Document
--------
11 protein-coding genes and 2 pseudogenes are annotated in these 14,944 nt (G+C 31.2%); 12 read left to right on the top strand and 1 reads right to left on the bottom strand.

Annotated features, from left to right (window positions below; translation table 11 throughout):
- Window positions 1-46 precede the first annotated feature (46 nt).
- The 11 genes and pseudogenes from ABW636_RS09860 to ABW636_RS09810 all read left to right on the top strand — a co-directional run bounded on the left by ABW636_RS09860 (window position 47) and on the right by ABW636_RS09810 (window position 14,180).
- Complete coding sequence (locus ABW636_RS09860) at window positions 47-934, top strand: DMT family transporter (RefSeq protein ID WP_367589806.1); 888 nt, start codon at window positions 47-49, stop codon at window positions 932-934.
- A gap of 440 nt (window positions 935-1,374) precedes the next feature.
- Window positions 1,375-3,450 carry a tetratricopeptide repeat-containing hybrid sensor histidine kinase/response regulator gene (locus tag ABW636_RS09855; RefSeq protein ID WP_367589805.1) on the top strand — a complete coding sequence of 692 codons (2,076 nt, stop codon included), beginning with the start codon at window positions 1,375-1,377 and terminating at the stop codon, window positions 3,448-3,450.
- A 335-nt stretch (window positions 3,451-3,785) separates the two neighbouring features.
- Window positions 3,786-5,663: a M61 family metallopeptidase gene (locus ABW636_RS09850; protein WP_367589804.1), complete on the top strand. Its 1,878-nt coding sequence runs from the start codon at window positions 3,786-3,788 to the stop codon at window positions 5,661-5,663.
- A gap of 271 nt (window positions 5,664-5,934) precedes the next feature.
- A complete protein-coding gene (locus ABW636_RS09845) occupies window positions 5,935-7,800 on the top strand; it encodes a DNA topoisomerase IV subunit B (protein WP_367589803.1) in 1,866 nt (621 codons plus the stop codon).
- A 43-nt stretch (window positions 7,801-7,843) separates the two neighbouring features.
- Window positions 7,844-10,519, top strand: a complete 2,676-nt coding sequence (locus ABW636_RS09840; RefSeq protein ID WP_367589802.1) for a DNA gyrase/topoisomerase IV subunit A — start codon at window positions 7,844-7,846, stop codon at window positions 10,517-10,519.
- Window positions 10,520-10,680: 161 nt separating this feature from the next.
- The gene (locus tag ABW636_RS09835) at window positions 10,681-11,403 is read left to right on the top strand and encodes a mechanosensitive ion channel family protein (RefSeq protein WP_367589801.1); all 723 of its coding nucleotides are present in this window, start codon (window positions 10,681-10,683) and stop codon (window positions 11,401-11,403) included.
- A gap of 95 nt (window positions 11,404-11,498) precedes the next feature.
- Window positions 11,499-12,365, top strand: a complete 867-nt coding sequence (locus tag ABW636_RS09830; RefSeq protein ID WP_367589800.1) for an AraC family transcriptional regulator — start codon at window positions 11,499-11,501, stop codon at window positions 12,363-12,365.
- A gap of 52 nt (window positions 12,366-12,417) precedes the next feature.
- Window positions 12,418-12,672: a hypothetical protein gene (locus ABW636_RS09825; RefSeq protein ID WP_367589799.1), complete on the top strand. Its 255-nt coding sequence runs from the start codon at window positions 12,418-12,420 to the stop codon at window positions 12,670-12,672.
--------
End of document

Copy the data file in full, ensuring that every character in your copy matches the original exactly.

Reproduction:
11 protein-coding genes and 2 pseudogenes are annotated in these 14,944 nt (G+C 31.2%); 12 read left to right on the top strand and 1 reads right to left on the bottom strand.

Annotated features, from left to right (window positions below; translation table 11 throughout):
- Window positions 1-46 precede the first annotated feature (46 nt).
- The 11 genes and pseudogenes from ABW636_RS09860 to ABW636_RS09810 all read left to right on the top strand — a co-directional run bounded on the left by ABW636_RS09860 (window position 47) and on the right by ABW636_RS09810 (window position 14,180).
- Complete coding sequence (locus ABW636_RS09860) at window positions 47-934, top strand: DMT family transporter (RefSeq protein ID WP_367589806.1); 888 nt, start codon at window positions 47-49, stop codon at window positions 932-934.
- A gap of 440 nt (window positions 935-1,374) precedes the next feature.
- Window positions 1,375-3,450 carry a tetratricopeptide repeat-containing hybrid sensor histidine kinase/response regulator gene (locus tag ABW636_RS09855; RefSeq protein ID WP_367589805.1) on the top strand — a complete coding sequence of 692 codons (2,076 nt, stop codon included), beginning with the start codon at window positions 1,375-1,377 and terminating at the stop codon, window positions 3,448-3,450.
- A 335-nt stretch (window positions 3,451-3,785) separates the two neighbouring features.
- Window positions 3,786-5,663: a M61 family metallopeptidase gene (locus ABW636_RS09850; protein WP_367589804.1), complete on the top strand. Its 1,878-nt coding sequence runs from the start codon at window positions 3,786-3,788 to the stop codon at window positions 5,661-5,663.
- A gap of 271 nt (window positions 5,664-5,934) precedes the next feature.
- A complete protein-coding gene (locus ABW636_RS09845) occupies window positions 5,935-7,800 on the top strand; it encodes a DNA topoisomerase IV subunit B (protein WP_367589803.1) in 1,866 nt (621 codons plus the stop codon).
- A 43-nt stretch (window positions 7,801-7,843) separates the two neighbouring features.
- Window positions 7,844-10,519, top strand: a complete 2,676-nt coding sequence (locus ABW636_RS09840; RefSeq protein ID WP_367589802.1) for a DNA gyrase/topoisomerase IV subunit A — start codon at window positions 7,844-7,846, stop codon at window positions 10,517-10,519.
- Window positions 10,520-10,680: 161 nt separating this feature from the next.
- The gene (locus tag ABW636_RS09835) at window positions 10,681-11,403 is read left to right on the top strand and encodes a mechanosensitive ion channel family protein (RefSeq protein WP_367589801.1); all 723 of its coding nucleotides are present in this window, start codon (window positions 10,681-10,683) and stop codon (window positions 11,401-11,403) included.
- A gap of 95 nt (window positions 11,404-11,498) precedes the next feature.
- Window positions 11,499-12,365, top strand: a complete 867-nt coding sequence (locus tag ABW636_RS09830; RefSeq protein ID WP_367589800.1) for an AraC family transcriptional regulator — start codon at window positions 11,499-11,501, stop codon at window positions 12,363-12,365.
- A gap of 52 nt (window positions 12,366-12,417) precedes the next feature.
- Window positions 12,418-12,672: a hypothetical protein gene (locus ABW636_RS09825; RefSeq protein ID WP_367589799.1), complete on the top strand. Its 255-nt coding sequence runs from the start codon at window positions 12,418-12,420 to the stop codon at window positions 12,670-12,672.